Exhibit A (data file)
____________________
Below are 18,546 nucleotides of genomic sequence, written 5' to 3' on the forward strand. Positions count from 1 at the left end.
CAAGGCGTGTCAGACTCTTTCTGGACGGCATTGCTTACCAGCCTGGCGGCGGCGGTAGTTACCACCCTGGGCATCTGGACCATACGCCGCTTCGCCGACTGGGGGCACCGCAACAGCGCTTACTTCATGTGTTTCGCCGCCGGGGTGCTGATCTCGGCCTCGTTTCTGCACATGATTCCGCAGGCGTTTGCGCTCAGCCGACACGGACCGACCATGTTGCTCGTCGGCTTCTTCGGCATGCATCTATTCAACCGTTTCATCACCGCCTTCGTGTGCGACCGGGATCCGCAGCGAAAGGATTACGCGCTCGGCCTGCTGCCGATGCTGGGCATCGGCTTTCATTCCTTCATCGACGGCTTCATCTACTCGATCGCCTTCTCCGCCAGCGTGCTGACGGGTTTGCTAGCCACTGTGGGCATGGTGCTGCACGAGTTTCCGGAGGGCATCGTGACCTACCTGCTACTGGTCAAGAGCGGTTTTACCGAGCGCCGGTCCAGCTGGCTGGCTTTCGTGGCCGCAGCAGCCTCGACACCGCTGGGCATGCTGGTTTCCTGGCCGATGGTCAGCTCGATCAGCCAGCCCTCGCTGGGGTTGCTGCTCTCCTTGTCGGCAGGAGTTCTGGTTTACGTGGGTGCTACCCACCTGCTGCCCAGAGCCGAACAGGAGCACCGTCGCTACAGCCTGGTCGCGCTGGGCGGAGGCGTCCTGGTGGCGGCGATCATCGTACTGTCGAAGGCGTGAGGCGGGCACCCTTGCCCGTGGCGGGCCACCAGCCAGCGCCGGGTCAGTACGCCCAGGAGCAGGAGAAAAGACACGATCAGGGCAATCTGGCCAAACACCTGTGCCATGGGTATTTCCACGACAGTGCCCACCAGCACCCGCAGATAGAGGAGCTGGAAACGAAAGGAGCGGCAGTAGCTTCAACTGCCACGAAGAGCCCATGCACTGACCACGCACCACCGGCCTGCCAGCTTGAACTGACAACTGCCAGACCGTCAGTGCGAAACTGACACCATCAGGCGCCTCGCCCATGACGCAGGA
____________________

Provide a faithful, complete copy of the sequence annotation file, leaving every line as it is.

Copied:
Below are 18,546 nucleotides of genomic sequence, written 5' to 3' on the forward strand. Positions count from 1 at the left end.
CAAGGCGTGTCAGACTCTTTCTGGACGGCATTGCTTACCAGCCTGGCGGCGGCGGTAGTTACCACCCTGGGCATCTGGACCATACGCCGCTTCGCCGACTGGGGGCACCGCAACAGCGCTTACTTCATGTGTTTCGCCGCCGGGGTGCTGATCTCGGCCTCGTTTCTGCACATGATTCCGCAGGCGTTTGCGCTCAGCCGACACGGACCGACCATGTTGCTCGTCGGCTTCTTCGGCATGCATCTATTCAACCGTTTCATCACCGCCTTCGTGTGCGACCGGGATCCGCAGCGAAAGGATTACGCGCTCGGCCTGCTGCCGATGCTGGGCATCGGCTTTCATTCCTTCATCGACGGCTTCATCTACTCGATCGCCTTCTCCGCCAGCGTGCTGACGGGTTTGCTAGCCACTGTGGGCATGGTGCTGCACGAGTTTCCGGAGGGCATCGTGACCTACCTGCTACTGGTCAAGAGCGGTTTTACCGAGCGCCGGTCCAGCTGGCTGGCTTTCGTGGCCGCAGCAGCCTCGACACCGCTGGGCATGCTGGTTTCCTGGCCGATGGTCAGCTCGATCAGCCAGCCCTCGCTGGGGTTGCTGCTCTCCTTGTCGGCAGGAGTTCTGGTTTACGTGGGTGCTACCCACCTGCTGCCCAGAGCCGAACAGGAGCACCGTCGCTACAGCCTGGTCGCGCTGGGCGGAGGCGTCCTGGTGGCGGCGATCATCGTACTGTCGAAGGCGTGAGGCGGGCACCCTTGCCCGTGGCGGGCCACCAGCCAGCGCCGGGTCAGTACGCCCAGGAGCAGGAGAAAAGACACGATCAGGGCAATCTGGCCAAACACCTGTGCCATGGGTATTTCCACGACAGTGCCCACCAGCACCCGCAGATAGAGGAGCTGGAAACGAAAGGAGCGGCAGTAGCTTCAACTGCCACGAAGAGCCCATGCACTGACCACGCACCACCGGCCTGCCAGCTTGAACTGACAACTGCCAGACCGTCAGTGCGAAACTGACACCATCAGGCGCCTCGCCCATGACGCAGGA